The increasing recognition that many, possibly all, Carlin-type
deposits in Nevada are Eocene has led to considerable recent study
of Eocene magmatism. Eocene magmatism began ~43 Ma in northeastern
Nevada and swept southward across the region of Carlintype
deposits at 20-30 km/Ma. This sweep is part of a regional pattern
that includes older Eocene rocks in Washington, Idaho,
Montana, and Wyoming, and contemporaneous Eocene rocks in
Utah. Eocene igneous centers, which are widespread in northeastern
Nevada and northwestern Utah, are dominated by andesite and
dacite or granodiorite; these rock types are present in all centers.
Late rhyolitic intrusions are common in most; ash-flow tuffs are also
widespread, but only one caldera has been found. Rocks are high-K
calc-alkalic, becoming less alkalic southward in Nevada.
New detailed mapping, published maps, and aeromagnetic data
indicate that the largest Eocene centers in Nevada are in an area
extending from the Tuscarora volcanic field southwest to Battle
Mountain and Cove, and east to the Railroad district and Robinson
Mountain. This area covers all of the Carlin trend and many other
major gold deposits. Most Eocene centers outside this area are small.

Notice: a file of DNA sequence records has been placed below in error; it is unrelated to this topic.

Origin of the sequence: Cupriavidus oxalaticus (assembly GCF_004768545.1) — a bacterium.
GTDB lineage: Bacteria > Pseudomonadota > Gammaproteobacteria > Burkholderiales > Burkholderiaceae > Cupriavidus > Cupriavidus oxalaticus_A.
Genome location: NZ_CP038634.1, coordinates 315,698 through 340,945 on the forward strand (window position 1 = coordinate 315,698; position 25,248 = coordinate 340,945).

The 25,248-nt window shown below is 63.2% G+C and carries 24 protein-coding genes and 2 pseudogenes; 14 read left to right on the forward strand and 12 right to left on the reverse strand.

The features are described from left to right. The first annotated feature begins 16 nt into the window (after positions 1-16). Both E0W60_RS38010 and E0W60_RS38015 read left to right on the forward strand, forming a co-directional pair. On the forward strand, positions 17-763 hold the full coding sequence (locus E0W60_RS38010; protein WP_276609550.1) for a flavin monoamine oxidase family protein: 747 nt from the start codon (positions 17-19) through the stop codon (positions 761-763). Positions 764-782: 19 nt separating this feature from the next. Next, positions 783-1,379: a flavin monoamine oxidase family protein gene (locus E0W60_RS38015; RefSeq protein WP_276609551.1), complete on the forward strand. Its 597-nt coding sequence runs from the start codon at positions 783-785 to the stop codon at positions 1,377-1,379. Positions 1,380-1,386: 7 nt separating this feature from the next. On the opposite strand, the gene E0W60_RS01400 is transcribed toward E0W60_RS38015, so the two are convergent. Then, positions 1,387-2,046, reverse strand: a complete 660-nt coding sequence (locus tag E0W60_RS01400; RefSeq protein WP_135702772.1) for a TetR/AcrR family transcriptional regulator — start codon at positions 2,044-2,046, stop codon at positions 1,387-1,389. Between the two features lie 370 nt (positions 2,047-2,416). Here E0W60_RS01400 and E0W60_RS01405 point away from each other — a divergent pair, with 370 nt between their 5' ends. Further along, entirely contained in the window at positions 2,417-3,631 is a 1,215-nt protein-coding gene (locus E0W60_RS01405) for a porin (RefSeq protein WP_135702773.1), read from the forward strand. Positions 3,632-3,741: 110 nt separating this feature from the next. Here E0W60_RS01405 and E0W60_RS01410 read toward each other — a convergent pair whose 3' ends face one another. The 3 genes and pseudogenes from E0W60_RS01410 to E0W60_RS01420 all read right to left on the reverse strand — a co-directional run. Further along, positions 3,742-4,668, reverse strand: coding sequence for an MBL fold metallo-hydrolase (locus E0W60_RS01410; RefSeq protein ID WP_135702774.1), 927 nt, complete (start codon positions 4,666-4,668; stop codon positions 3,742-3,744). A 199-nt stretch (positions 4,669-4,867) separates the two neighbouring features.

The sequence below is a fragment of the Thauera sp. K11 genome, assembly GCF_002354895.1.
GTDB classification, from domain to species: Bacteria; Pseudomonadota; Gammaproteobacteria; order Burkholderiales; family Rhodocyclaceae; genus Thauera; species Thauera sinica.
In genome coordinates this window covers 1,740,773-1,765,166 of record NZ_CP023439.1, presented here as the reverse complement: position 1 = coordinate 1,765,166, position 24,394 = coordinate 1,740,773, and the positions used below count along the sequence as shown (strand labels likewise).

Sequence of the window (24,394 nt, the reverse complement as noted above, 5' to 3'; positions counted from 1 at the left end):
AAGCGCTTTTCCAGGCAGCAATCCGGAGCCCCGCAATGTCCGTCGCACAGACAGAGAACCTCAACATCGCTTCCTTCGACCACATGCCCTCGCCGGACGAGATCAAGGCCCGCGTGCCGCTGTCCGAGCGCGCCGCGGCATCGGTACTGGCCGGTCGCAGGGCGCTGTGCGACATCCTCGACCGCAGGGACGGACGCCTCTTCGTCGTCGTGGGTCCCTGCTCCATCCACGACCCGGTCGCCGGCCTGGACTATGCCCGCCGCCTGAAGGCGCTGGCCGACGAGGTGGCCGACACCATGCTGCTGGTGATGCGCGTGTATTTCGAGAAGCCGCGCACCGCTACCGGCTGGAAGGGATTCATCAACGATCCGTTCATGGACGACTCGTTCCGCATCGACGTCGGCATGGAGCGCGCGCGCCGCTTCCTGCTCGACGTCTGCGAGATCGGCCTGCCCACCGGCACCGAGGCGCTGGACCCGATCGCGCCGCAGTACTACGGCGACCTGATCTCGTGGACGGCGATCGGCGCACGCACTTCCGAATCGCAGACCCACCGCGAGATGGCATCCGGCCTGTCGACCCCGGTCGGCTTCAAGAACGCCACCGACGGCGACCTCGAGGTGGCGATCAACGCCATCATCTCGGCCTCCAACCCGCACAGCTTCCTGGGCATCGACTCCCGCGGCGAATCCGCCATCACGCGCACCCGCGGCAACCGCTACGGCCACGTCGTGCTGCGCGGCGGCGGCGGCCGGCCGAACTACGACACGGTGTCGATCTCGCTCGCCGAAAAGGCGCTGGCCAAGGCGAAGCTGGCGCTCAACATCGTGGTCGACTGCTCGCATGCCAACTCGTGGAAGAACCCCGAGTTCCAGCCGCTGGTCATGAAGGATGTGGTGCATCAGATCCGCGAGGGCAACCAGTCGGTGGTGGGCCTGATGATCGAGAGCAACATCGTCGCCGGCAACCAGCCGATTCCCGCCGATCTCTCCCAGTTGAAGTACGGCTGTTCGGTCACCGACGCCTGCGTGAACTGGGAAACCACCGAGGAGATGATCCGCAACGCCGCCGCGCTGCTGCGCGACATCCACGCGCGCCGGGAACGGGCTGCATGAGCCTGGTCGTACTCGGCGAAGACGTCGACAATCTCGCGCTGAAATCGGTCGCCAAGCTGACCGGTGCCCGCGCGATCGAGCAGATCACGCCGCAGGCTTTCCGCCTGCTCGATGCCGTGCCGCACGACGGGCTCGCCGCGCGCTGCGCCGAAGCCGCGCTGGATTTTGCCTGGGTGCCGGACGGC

The northern Carlin Trend-Emigrant Pass igneous complex (NCEP),
which extends from the Humboldt River to the northern Carlin trend,
is the largest center; its size is best indicated by the corresponding
700-km2 aeromagnetic anomaly. The NCEP was active between 40
and 36 Ma in several distinct pulses that were contemporaneous with
episodes of mineralization in the trend. 40Ar/39Ar dating demonstrates
that magmatism around the trend swept southward, similar to
regional patterns. In the northern Carlin trend, Eocene rocks consist
only of numerous dikes; extrusive rocks may never have been present,
but the dikes require the existence of nearby stocks. Around
Welches Canyon in the middle of the NCEP, subvolcanic vents are
common, but coeval lavas are completely eroded. Near Emigrant
Pass, andesitic to dacitic lavas and vents are abundant.
The NCEP is distinctive in several ways that may be significant
for the origin of deposits of the Carlin trend. It was the largest and
most long-lived (³4 Ma) Eocene igneous center in Nevada.
Magmatism transferred immense amounts of heat to the upper crust,
which was then available to generate hydrothermal systems. Rocks
are notably hornblende rich (up to 12% hornblende phenocrysts)
indicating H2O-rich magmas. Pyroclastic rocks are absent, and possibly
no lavas erupted in the northern Carlin trend; therefore, magmatic
volatiles and any contained metals were likely trapped in the
subsurface and would have been available to generate deposits.
Numerous questions remain about Eocene magmatism and its
relation to Carlin-type deposits. Eocene rocks are present but not well
known near Getchell and Twin Creeks, despite the ~42 Ma age of
these deposits. Did magmas contribute metals and fluids or only
heat? What was the contribution of mantle and crust to magmas? Was
magmatism related to subduction or some other tectonic setting?